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  111. So right, TRIXI--sensory detail in well-balanced proportions. And why does talking about the five senses always seem to lead to food discussions??? I just came back from my afternoon popcorn snack with Project Guy! Salty-sweet kettle corn and a glass of orange-mango flavored sparkling water!

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  112. Wait, now there are scented highlighters??? Thanks for the heads-up, KATHRYN!

    I think I need to Google a "National ___ Day" list and see what other observances I should be aware of!

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  113. Tina, I picked up your issue of Woman's World this morning. Can't wait to read your story.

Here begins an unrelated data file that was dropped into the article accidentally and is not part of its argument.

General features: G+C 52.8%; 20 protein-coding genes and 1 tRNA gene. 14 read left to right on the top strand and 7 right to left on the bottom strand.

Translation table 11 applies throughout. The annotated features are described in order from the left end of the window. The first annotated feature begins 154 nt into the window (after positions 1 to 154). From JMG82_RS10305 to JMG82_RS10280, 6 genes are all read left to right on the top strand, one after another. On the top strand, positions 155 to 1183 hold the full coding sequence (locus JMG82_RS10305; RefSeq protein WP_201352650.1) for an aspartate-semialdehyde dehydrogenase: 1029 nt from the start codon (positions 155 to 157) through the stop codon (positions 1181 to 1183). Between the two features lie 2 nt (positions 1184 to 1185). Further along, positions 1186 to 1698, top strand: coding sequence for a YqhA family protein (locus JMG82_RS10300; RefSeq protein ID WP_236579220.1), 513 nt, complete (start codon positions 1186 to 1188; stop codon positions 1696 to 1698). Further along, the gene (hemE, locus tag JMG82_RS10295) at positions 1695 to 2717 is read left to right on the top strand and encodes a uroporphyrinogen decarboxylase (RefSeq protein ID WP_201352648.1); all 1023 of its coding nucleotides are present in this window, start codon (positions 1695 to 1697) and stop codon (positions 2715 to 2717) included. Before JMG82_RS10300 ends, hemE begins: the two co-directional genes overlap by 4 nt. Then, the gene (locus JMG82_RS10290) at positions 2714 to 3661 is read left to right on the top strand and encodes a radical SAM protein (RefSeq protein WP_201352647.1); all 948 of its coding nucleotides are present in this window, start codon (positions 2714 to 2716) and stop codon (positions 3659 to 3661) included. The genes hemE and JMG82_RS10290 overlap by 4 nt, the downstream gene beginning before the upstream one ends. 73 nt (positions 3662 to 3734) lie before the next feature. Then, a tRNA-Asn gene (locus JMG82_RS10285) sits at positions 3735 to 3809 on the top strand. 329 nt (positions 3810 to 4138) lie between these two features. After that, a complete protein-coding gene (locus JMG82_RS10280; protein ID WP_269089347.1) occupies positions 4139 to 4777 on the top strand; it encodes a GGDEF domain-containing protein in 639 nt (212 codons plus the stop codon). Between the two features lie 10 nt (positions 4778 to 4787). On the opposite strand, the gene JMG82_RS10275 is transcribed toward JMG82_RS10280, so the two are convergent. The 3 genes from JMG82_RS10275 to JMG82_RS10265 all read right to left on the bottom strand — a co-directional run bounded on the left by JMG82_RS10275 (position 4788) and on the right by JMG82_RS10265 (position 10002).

Thanks for the suggestions for my first scene.

    Now I must get back to my writing and editing.

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  114. TINA
    I can do the 3D book cover thing in Photoshop for you if you ever get frustrated doing it yourself. Actually, that's an offer for any of the Seekers. Just be sure to let me know you need help in Seekerville comments - there are times I forget to check my email, but I never forget to check in to Seekerville...

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  115. What a great offer, DEB H--thank you!!!

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  116. National Grilled-Cheese Day? I could have made one for lunch! Instead I had plain old peanut-butter on a rice cake.

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  117. Sorry, but that does not sound very appetizing, BARBARA! Grilled cheese would have been so much tastier! :)